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Last fall, Devin McNeill jumped at the chance to enroll his company in a state-run pilot program offering Maine employers an automatic retirement savings program for their employees.
As the program promised, enrollment was easy and free, says McNeill, CEO and cofounder of Flowfold, a Gorham maker of wallets, bags and other outdoor gear from sustainable materials such as recycled sailcloth. “It was a white-glove process,” he says.
McNeill and cofounder Charles Friedman had wanted to offer a retirement plan for employees from the company’s start in 2010.
“It was always something that we wanted to do, but we just didn’t have the right solution,” McNeill says.
Last year, he read that the state would be rolling out the Maine Retirement Investment Trust, or MERIT, in a first-of-its-kind partnership with a similar program in Colorado, to provide a low-cost, portable retirement savings program to workers without access to a savings program.
“The way MERIT was structured was very appealing to us,” says McNeill. “It has very straightforward investments.”
MERIT was established when the Maine Legislature and Gov. Janet Mills created a law in 2021 and a subsequent amendment that set the expectation that employers with five or more workers, and not offering a qualified retirement savings plan, must begin using MERIT in 2024.
Elizabeth Bordowitz, former CEO of the Finance Authority of Maine, was appointed executive director last October and was tasked with conducting a national review of established state retirement savings programs to identify best practices and potential private and public partners.
“States like Oregon, Illinois and California have paved the way over the past five years as they developed efficient systems and built enrollment in their retirement saving programs,” Bordowitz says.
Colorado had recently established a similar program called SecureSavings. A partnership agreement with Colorado, signed last August, helps Maine to offer a cost-friendly, state-run retirement program for workers who don’t have access to a retirement savings program.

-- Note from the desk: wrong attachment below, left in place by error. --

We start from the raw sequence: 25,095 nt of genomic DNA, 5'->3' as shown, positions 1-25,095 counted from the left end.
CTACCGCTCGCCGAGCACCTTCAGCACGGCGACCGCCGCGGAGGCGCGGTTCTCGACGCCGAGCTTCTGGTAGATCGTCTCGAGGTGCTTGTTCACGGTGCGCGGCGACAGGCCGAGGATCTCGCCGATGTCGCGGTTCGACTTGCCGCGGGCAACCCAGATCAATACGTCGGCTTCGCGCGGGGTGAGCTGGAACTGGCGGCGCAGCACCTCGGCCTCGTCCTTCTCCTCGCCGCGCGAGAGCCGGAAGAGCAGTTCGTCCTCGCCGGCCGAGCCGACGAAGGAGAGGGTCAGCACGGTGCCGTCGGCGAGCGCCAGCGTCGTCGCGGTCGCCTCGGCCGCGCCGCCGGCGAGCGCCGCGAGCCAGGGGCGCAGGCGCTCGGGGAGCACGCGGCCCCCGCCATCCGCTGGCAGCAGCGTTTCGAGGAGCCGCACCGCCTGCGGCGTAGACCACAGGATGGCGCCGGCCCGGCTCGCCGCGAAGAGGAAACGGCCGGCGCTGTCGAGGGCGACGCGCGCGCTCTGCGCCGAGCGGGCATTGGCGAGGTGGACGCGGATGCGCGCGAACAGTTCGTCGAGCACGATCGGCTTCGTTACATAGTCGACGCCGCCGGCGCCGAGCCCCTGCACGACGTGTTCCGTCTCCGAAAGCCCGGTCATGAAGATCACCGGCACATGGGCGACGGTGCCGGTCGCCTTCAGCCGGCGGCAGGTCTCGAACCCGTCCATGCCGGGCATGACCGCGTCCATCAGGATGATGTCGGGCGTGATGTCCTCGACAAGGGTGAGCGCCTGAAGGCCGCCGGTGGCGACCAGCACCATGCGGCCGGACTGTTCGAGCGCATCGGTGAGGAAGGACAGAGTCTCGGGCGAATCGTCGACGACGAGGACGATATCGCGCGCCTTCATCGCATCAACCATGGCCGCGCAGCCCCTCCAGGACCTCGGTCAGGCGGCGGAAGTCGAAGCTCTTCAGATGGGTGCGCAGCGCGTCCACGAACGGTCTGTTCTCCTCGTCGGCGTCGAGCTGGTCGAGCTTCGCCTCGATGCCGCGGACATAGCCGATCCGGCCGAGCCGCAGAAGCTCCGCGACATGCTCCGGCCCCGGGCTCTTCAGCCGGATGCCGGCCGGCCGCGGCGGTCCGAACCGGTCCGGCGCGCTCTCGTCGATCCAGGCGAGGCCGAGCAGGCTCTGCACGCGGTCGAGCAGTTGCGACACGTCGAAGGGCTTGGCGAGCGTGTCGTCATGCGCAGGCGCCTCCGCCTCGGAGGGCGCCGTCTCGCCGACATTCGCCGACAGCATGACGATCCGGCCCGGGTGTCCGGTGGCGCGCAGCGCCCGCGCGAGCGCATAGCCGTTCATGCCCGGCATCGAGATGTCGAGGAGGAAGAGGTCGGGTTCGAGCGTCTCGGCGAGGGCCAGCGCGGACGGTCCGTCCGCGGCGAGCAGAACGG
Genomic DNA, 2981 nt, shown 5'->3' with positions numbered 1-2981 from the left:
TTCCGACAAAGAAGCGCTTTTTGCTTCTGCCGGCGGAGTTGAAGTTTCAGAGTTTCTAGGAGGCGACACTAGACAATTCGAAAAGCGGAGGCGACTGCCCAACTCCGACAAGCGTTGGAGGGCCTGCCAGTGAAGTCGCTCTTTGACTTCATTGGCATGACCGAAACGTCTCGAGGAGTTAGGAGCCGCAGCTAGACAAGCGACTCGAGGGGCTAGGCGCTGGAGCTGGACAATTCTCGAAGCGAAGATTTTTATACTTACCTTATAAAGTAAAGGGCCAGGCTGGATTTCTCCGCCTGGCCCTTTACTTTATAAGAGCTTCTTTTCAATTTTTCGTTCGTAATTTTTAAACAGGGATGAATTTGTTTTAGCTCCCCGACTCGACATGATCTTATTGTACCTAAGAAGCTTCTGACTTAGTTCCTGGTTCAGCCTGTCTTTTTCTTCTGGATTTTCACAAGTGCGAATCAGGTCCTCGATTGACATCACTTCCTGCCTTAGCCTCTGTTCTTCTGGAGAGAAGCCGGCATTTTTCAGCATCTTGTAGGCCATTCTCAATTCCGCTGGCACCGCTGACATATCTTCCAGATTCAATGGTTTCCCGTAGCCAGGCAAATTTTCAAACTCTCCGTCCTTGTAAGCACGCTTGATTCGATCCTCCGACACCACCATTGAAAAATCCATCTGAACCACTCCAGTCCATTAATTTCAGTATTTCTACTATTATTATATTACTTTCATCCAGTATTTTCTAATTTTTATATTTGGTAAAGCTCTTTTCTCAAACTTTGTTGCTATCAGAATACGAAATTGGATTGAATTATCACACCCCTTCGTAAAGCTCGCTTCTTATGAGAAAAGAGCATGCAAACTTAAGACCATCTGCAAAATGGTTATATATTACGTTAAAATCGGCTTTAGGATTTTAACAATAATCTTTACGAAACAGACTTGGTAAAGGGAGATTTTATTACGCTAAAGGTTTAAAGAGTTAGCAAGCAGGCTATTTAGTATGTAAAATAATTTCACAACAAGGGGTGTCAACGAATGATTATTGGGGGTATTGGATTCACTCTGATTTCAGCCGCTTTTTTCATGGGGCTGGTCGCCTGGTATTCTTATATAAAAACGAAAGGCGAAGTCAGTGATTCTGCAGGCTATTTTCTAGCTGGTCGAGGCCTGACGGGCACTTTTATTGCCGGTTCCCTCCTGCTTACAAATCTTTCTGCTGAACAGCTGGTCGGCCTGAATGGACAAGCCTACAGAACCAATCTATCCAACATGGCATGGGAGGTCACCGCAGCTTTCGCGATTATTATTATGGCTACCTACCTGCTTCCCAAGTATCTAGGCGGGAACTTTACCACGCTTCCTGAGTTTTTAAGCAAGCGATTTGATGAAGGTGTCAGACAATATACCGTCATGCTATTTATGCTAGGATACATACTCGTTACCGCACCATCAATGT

The goal is to increase the number of Mainers saving for retirement. The partnership also helps to decrease fees for Coloradan savers.
“We are excited to be working with Colorado SecureSavings to deliver a proven automatic savings program that follows employees throughout their careers while being easy and free for participating Maine employers,” says Bordowitz.
By late December, Colorado’s program had nearly 12,000 registered employers.
Vestwell, a digital 401(k) recordkeeping platform in New York City, in partnership with the Bank of New York Mellon Corp., serves as the program administrator, providing recordkeeping, custodial and administrative services to employers and employees in Maine and Colorado. MERIT is overseen by a public board whose members are appointed by the governor and confirmed by the legislature.
The program is anticipated to reach 200,000 Mainers, or about 40% of the state’s private-sector workforce. There is no cost and minimal administrative requirements for employers, and no requirement for an employer match.
All covered employees will be enrolled and have 5% of their paycheck automatically contributed to a Roth IRA account.
MERIT will also allow voluntary enrollment for workers not employed by covered employers and self-employed individuals.
There are certain deadlines for employers to enroll. Organizations offering 401(k)s and other plans may be exempt but must still register with MERIT.
“Overall, the pilot has gone very well,” says Bordowitz. “Employees with funded accounts are in 14 counties. Most of the learning was fixing small technical glitches.”
The pilot enrolled 16 employers and the program now has 169 funded accounts. Employers ran the gamut, from a land trust to in Ogunquit to a day care company in Presque Isle.
“We’ve got some retail establishments, some hospitality establishments, some cannabis companies, residential health care providers, small manufacturers,” she says. “They’ve been looking for ways to offer benefits to their employees.”
Companies with fewer than five employees have also signaled their interest, but at present there’s no state-run option for them, she notes.
“There’s a lot of interest from employers who want to provide this for their employees,” she continues. “It’s good for their employees and it helps retain employees. This is an easy way to start.”
The full program rollout begins this month. At the time of this article’s publication, it was expected that notification emails and hard letters would go out to employers on Jan. 17.
After an employer registers with MERIT, all employees will receive information about the program and an invitation to open their online MERIT account. Employees can choose how much to deduct from each paycheck for their retirement savings, how their funds will be invested, or to opt out.
If an employee does not take any action, an account will be opened for them and 5% of their earnings will be deposited into their MERIT account each pay period. An employee can make changes any time.
With about 9,600 employers to enroll, Bordowitz says she’s happy with the success of the pilot.
“The employers and employees I have spoken with have been very enthusiastic,” she says.
About a month into the program as a pilot enrollee, McNeill is encouraged by the 75% participation rate he’s seen among his 12 employees.
“I think retirement [savings] is something that everyone knows they want to do,” he says. “But it can be hard to get it going. This provides a very easy way.”